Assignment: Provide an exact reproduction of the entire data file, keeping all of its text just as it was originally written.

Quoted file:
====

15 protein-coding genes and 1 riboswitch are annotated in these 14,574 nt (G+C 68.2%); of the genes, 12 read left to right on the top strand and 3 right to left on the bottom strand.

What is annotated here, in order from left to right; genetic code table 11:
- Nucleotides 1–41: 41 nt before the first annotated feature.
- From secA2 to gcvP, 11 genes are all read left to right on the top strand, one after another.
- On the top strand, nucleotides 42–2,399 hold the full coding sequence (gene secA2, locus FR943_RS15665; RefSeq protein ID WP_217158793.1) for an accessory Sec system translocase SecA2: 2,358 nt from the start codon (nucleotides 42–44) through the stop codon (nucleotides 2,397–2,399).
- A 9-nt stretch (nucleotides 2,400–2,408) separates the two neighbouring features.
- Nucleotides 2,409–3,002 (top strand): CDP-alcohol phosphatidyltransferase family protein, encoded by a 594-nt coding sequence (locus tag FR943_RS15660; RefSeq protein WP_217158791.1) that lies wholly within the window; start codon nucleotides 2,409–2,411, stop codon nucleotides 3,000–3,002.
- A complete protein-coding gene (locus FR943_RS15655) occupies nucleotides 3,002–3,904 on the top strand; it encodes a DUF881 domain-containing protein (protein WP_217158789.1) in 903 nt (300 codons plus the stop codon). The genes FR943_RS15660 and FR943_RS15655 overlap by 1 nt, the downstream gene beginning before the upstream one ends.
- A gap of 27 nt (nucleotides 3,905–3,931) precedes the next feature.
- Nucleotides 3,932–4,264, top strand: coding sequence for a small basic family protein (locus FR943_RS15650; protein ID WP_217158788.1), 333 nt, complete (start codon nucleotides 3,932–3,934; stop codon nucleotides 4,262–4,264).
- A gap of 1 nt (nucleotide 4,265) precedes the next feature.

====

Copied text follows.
15 protein-coding genes and 1 riboswitch are annotated in these 14,574 nt (G+C 68.2%); of the genes, 12 read left to right on the top strand and 3 right to left on the bottom strand.

What is annotated here, in order from left to right; genetic code table 11:
- Nucleotides 1–41: 41 nt before the first annotated feature.
- From secA2 to gcvP, 11 genes are all read left to right on the top strand, one after another.
- On the top strand, nucleotides 42–2,399 hold the full coding sequence (gene secA2, locus FR943_RS15665; RefSeq protein ID WP_217158793.1) for an accessory Sec system translocase SecA2: 2,358 nt from the start codon (nucleotides 42–44) through the stop codon (nucleotides 2,397–2,399).
- A 9-nt stretch (nucleotides 2,400–2,408) separates the two neighbouring features.
- Nucleotides 2,409–3,002 (top strand): CDP-alcohol phosphatidyltransferase family protein, encoded by a 594-nt coding sequence (locus tag FR943_RS15660; RefSeq protein WP_217158791.1) that lies wholly within the window; start codon nucleotides 2,409–2,411, stop codon nucleotides 3,000–3,002.
- A complete protein-coding gene (locus FR943_RS15655) occupies nucleotides 3,002–3,904 on the top strand; it encodes a DUF881 domain-containing protein (protein WP_217158789.1) in 903 nt (300 codons plus the stop codon). The genes FR943_RS15660 and FR943_RS15655 overlap by 1 nt, the downstream gene beginning before the upstream one ends.
- A gap of 27 nt (nucleotides 3,905–3,931) precedes the next feature.
- Nucleotides 3,932–4,264, top strand: coding sequence for a small basic family protein (locus FR943_RS15650; protein ID WP_217158788.1), 333 nt, complete (start codon nucleotides 3,932–3,934; stop codon nucleotides 4,262–4,264).
- A gap of 1 nt (nucleotide 4,265) precedes the next feature.